• Some people only make use of some of the suggestions. In the above example using concatMap is a good idea, but sometimes eta reduction isn't. By suggesting them separately, people can pick and choose.
  • Sometimes a transformed expression will be large, and a further hint will apply to some small part of the result, which appears confusing.
  • Consider f $ (a b). There are two valid hints, either remove the $ or remove the brackets, but only one can be applied.

Why aren't the suggestions automatically applied?

If you want to automatically apply suggestions, the Emacs integration offers such a feature. However, there are a number of reasons that HLint itself doesn't have an option to automatically apply suggestions:

  • The underlying Haskell parser library makes it hard to modify the code, then print it similarly to the original.
  • Sometimes multiple transformations may apply.
  • After applying one transformation, others that were otherwise suggested may become inappropriate.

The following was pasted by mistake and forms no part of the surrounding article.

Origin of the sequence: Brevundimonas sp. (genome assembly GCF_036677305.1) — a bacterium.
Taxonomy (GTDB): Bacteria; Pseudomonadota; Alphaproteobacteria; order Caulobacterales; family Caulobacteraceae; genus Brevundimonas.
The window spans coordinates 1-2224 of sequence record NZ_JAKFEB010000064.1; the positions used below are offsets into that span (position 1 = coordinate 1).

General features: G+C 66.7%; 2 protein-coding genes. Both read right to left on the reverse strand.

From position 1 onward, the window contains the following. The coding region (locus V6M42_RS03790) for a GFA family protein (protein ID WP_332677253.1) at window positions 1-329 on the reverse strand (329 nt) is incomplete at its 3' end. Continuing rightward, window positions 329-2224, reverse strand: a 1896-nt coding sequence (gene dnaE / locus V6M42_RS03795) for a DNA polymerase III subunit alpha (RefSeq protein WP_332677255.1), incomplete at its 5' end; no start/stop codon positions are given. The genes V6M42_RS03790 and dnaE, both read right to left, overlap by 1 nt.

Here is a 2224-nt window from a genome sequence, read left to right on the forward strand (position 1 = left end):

I am intending to develop such a feature, but the above reasons mean it is likely to take some time.

Why doesn't the compiler automatically apply the optimisations?

HLint doesn't suggest optimisations, it suggests code improvements - the intention is to make the code simpler, rather than making the code perform faster. The GHC compiler automatically applies many of the rules suggested by HLint, so HLint suggestions will rarely improve performance.

Why doesn't HLint know the fixity for my custom !@%$ operator?

HLint knows the fixities for all the operators in the base library, but no others. HLint works on a single file at a time, and does not resolve imports, so cannot see fixity declarations from imported modules. You can tell HLint about fixities by putting them in a hint file, or passing them on the command line. For example, pass --with=infixr 5 !@%$, or put all the fixity declarations in a file and pass --hint=fixities.hs. You can also use --find to automatically produce a list of fixity declarations in a file.

How can I use --with or --hint with the default hints?